The HelvePic32 was created as a microcontroller board that everyone can solder. No SMD parts or pre-soldered components to give one the experience in creating something all by yourself. So the target audience are beginners and young people who want to be in control of a computer and not its user (or slave)
A board alone does not serve much without extensions. In the Arduino world these are shields that do not fit on to the HelvePic32. Instead of creating the wheel again we decided to support the Grove modules of seedstudio. This give you the chance to use them with your arduino as well.
Wings and Shields clip on to the HelvePic. The prominent wings are the LED Wing, the Grove wing and the GVS wing.More wings are underway including WiFi and TFT
HelvePic32 BreadBoard Sidekick
When working with breadboard versions of boards, I do not like that the centered board often leav just one or two pins to connect peripherals. I therefore decided to create a board that clips to the side of a breadboard, giving me two pinrows per board pin plus power and ground.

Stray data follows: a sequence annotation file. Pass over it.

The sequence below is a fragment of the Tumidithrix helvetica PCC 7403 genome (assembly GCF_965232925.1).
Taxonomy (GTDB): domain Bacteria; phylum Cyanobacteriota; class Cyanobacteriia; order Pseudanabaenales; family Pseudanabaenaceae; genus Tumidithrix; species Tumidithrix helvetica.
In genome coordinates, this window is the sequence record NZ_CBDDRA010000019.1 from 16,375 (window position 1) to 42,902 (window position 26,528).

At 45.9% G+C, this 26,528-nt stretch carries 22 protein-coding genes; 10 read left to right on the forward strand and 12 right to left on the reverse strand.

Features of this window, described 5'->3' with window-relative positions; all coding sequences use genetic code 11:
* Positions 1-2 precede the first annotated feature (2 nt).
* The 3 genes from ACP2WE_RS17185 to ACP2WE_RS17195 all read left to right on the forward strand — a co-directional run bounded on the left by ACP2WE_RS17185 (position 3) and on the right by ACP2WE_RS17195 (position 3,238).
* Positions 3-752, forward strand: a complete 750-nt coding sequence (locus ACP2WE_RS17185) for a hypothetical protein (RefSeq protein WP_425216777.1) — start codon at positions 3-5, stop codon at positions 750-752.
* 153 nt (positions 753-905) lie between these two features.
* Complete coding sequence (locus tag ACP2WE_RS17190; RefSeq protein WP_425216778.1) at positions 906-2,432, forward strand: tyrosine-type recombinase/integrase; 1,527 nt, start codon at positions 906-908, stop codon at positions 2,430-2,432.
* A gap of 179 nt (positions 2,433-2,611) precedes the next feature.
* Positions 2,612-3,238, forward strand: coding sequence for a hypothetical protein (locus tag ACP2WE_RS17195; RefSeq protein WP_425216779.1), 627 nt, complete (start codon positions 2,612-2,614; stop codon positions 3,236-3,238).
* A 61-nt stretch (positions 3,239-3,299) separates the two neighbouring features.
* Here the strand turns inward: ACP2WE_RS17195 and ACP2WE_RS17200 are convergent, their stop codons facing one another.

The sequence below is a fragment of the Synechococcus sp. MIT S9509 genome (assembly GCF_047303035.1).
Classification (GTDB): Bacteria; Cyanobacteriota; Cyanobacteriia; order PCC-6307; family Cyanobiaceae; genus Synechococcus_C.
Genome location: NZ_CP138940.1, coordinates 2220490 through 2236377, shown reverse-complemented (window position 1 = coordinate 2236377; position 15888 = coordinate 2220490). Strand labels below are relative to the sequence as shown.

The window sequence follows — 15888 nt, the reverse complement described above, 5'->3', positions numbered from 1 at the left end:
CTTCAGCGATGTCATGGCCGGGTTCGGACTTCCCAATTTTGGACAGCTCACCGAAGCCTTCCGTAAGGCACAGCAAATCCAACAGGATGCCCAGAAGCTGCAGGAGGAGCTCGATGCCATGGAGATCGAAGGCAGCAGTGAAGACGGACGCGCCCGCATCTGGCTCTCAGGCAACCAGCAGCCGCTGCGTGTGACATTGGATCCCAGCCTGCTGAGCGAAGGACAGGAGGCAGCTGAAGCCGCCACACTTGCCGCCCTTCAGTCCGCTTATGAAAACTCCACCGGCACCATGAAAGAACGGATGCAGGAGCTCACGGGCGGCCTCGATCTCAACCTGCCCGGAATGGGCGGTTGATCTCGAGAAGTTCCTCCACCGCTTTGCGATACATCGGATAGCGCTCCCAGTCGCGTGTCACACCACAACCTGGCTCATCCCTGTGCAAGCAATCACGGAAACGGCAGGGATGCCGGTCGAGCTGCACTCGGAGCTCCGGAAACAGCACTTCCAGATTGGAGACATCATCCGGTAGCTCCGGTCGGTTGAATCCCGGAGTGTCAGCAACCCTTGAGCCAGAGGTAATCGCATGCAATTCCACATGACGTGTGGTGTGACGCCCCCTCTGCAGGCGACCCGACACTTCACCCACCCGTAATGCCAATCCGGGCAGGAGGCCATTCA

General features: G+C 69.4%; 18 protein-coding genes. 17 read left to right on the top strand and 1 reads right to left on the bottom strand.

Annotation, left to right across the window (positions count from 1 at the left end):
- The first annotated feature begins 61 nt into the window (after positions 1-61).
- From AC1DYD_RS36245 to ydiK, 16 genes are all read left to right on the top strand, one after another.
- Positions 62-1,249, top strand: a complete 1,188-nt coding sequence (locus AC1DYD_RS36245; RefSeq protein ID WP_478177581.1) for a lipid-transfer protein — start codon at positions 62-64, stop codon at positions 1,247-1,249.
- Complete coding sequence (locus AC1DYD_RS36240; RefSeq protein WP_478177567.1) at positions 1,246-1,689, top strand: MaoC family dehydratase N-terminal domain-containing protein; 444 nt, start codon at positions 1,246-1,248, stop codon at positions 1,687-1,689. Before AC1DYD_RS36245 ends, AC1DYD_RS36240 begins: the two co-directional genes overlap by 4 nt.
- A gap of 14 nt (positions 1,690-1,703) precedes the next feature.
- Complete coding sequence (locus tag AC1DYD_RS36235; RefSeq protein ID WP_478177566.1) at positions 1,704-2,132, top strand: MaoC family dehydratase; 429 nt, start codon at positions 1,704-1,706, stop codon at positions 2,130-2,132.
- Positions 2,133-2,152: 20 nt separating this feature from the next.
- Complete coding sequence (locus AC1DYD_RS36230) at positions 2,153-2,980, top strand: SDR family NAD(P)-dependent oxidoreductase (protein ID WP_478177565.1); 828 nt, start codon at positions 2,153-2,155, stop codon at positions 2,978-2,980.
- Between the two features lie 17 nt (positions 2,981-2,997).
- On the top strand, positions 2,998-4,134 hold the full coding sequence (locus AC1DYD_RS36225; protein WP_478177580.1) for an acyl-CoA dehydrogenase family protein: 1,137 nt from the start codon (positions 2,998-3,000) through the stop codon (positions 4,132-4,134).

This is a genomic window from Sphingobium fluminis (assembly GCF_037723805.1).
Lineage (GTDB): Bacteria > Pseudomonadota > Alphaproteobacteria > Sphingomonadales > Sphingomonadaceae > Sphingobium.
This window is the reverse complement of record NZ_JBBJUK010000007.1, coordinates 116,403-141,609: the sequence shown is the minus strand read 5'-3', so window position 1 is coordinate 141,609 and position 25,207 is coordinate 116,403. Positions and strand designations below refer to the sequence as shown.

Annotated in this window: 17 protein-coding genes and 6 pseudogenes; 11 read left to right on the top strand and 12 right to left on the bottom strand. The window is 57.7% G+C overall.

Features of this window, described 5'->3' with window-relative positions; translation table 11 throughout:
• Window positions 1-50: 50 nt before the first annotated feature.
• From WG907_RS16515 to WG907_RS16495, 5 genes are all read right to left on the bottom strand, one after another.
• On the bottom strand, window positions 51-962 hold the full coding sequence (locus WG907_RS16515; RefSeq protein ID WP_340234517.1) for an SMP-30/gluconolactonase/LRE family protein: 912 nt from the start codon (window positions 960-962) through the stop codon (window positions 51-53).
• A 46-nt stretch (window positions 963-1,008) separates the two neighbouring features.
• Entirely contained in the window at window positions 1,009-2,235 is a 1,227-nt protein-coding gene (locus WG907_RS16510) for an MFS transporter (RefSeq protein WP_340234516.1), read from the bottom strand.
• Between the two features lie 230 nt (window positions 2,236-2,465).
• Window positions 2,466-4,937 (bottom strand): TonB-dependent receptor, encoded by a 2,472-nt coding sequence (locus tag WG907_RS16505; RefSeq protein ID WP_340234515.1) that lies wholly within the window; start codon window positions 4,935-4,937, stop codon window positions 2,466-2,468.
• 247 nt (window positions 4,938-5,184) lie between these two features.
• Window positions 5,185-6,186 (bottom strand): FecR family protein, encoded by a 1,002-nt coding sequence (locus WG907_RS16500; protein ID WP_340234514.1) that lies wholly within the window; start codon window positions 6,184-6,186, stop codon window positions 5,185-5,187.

The result is the BreadBoard Sidekick, or short BBside.
A detailed description can be found in the menu.
There is also a BBside version with a ESP module as coprocessor. (to come)
In addition to the HevePic32, we have released a new SMD version of the board. It has the same footprint as the HelvePic32 but uses a more powerful version of the chip:
The board offers the additional pins in a center pin-block together with GND, 5V and 3.3V in a 2x8 pin row.
The 8 lower pins are acompanied by a row of 3.3V pins and GND offering a direct plug-in of servos or sensors with GVS-cables.
There is a new version of the HelvePic32:
It is identical to the HelvePic32 but uses a SMD version of the chip. It plug right into the standard breadboards and is powered by the USB cable.
The HelvePic32 has the size 42x72 mm, which is a standard module size.
All parts are through hole as demonstrated in this 3D simulation. It can be soldered within an hour by an inexperienced new-comer to electronics.
The board is programmed using MPIDE, similar to the Arduino IDE and the Arduino code can be used in 99% of the cases.